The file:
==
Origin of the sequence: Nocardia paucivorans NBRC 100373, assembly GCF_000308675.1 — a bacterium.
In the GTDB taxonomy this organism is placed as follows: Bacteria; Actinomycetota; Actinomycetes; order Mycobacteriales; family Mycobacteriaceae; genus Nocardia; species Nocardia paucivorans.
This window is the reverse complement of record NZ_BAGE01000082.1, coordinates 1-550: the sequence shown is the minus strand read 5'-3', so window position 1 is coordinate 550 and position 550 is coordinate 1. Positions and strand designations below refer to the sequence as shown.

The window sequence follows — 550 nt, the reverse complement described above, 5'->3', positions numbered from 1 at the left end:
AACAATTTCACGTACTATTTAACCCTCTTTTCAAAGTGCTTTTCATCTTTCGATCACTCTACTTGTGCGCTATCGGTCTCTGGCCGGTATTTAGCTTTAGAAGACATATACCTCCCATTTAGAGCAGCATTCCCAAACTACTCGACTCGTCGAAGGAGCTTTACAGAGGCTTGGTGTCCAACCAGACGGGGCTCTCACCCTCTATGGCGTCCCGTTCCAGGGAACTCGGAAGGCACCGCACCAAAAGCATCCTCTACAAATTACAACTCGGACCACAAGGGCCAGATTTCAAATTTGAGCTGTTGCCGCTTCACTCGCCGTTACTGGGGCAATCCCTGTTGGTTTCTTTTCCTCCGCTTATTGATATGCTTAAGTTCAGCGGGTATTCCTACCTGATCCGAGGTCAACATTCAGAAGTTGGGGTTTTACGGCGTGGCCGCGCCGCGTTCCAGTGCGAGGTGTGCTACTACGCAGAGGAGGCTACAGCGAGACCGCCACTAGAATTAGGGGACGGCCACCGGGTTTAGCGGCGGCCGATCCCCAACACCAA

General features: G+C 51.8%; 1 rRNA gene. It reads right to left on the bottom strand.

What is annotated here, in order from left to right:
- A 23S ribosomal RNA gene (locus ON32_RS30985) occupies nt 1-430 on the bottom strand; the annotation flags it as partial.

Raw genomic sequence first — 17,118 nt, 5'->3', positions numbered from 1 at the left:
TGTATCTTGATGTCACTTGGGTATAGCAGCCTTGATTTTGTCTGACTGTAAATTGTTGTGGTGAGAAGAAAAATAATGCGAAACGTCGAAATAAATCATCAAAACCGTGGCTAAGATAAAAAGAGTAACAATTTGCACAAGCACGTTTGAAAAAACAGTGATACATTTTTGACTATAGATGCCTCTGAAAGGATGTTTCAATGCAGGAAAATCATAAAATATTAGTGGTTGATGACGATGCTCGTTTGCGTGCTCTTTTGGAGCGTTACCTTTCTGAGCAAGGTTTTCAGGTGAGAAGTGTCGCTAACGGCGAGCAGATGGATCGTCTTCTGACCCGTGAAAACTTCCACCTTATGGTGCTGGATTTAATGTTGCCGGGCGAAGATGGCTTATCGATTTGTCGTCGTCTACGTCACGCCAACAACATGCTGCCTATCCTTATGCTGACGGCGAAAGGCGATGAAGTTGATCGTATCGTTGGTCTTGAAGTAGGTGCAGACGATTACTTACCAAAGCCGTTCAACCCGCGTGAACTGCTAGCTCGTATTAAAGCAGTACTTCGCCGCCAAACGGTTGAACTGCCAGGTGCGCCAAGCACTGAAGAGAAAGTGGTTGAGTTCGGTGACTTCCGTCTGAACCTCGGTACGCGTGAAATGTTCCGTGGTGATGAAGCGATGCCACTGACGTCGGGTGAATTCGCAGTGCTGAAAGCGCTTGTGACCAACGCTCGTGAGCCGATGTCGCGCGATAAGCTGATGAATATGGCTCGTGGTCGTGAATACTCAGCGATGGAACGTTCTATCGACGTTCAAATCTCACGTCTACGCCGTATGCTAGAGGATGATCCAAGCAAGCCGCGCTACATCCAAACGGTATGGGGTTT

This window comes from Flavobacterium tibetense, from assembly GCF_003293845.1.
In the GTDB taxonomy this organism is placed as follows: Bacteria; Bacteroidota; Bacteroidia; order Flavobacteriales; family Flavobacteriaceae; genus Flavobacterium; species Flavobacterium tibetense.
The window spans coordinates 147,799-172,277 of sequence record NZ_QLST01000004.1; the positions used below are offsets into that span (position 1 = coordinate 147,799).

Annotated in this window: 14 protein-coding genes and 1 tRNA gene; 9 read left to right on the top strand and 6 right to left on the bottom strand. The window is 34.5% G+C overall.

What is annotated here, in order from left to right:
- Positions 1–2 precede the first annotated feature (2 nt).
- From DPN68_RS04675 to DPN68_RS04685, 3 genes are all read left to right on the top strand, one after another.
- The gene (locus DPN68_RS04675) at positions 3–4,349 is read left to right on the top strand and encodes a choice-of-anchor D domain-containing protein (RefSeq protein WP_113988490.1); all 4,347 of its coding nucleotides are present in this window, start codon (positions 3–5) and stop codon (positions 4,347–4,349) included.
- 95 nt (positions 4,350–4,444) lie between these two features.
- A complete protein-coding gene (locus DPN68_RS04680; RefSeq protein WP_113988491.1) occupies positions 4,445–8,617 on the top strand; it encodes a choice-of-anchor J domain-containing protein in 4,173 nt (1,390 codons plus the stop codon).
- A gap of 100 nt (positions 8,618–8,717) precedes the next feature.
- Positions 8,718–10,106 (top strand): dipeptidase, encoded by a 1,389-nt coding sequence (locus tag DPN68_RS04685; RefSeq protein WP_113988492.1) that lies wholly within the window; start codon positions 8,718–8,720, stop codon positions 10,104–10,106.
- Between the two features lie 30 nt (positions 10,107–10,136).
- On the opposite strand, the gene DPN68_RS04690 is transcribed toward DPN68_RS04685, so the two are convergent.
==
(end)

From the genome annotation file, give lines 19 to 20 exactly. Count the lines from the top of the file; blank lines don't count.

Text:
- 95 nt (positions 4,350–4,444) lie between these two features.
- A complete protein-coding gene (locus DPN68_RS04680; RefSeq protein WP_113988491.1) occupies positions 4,445–8,617 on the top strand; it encodes a choice-of-anchor J domain-containing protein in 4,173 nt (1,390 codons plus the stop codon).